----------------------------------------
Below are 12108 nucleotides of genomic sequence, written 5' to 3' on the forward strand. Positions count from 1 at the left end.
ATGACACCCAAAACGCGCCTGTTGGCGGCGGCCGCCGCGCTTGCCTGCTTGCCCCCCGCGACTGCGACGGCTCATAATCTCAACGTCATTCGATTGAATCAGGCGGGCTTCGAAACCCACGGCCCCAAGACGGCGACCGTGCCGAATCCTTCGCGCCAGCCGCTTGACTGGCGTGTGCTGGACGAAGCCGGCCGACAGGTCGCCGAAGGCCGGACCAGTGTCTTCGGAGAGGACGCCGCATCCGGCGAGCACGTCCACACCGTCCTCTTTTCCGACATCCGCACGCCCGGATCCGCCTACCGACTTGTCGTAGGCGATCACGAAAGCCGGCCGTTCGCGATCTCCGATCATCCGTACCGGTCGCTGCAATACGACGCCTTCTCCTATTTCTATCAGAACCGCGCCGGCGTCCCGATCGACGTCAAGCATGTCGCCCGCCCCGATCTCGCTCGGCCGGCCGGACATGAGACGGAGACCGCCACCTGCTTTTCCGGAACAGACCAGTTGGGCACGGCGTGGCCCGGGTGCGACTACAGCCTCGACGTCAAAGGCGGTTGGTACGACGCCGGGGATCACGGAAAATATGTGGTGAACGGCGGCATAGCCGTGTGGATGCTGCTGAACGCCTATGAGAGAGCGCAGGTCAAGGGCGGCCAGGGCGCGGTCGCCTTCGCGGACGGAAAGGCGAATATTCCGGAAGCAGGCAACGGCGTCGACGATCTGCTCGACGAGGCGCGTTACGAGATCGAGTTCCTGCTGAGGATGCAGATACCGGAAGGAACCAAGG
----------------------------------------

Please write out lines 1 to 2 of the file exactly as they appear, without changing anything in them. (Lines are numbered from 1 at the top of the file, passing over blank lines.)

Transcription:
Below are 12108 nucleotides of genomic sequence, written 5' to 3' on the forward strand. Positions count from 1 at the left end.
ATGACACCCAAAACGCGCCTGTTGGCGGCGGCCGCCGCGCTTGCCTGCTTGCCCCCCGCGACTGCGACGGCTCATAATCTCAACGTCATTCGATTGAATCAGGCGGGCTTCGAAACCCACGGCCCCAAGACGGCGACCGTGCCGAATCCTTCGCGCCAGCCGCTTGACTGGCGTGTGCTGGACGAAGCCGGCCGACAGGTCGCCGAAGGCCGGACCAGTGTCTTCGGAGAGGACGCCGCATCCGGCGAGCACGTCCACACCGTCCTCTTTTCCGACATCCGCACGCCCGGATCCGCCTACCGACTTGTCGTAGGCGATCACGAAAGCCGGCCGTTCGCGATCTCCGATCATCCGTACCGGTCGCTGCAATACGACGCCTTCTCCTATTTCTATCAGAACCGCGCCGGCGTCCCGATCGACGTCAAGCATGTCGCCCGCCCCGATCTCGCTCGGCCGGCCGGACATGAGACGGAGACCGCCACCTGCTTTTCCGGAACAGACCAGTTGGGCACGGCGTGGCCCGGGTGCGACTACAGCCTCGACGTCAAAGGCGGTTGGTACGACGCCGGGGATCACGGAAAATATGTGGTGAACGGCGGCATAGCCGTGTGGATGCTGCTGAACGCCTATGAGAGAGCGCAGGTCAAGGGCGGCCAGGGCGCGGTCGCCTTCGCGGACGGAAAGGCGAATATTCCGGAAGCAGGCAACGGCGTCGACGATCTGCTCGACGAGGCGCGTTACGAGATCGAGTTCCTGCTGAGGATGCAGATACCGGAAGGAACCAAGG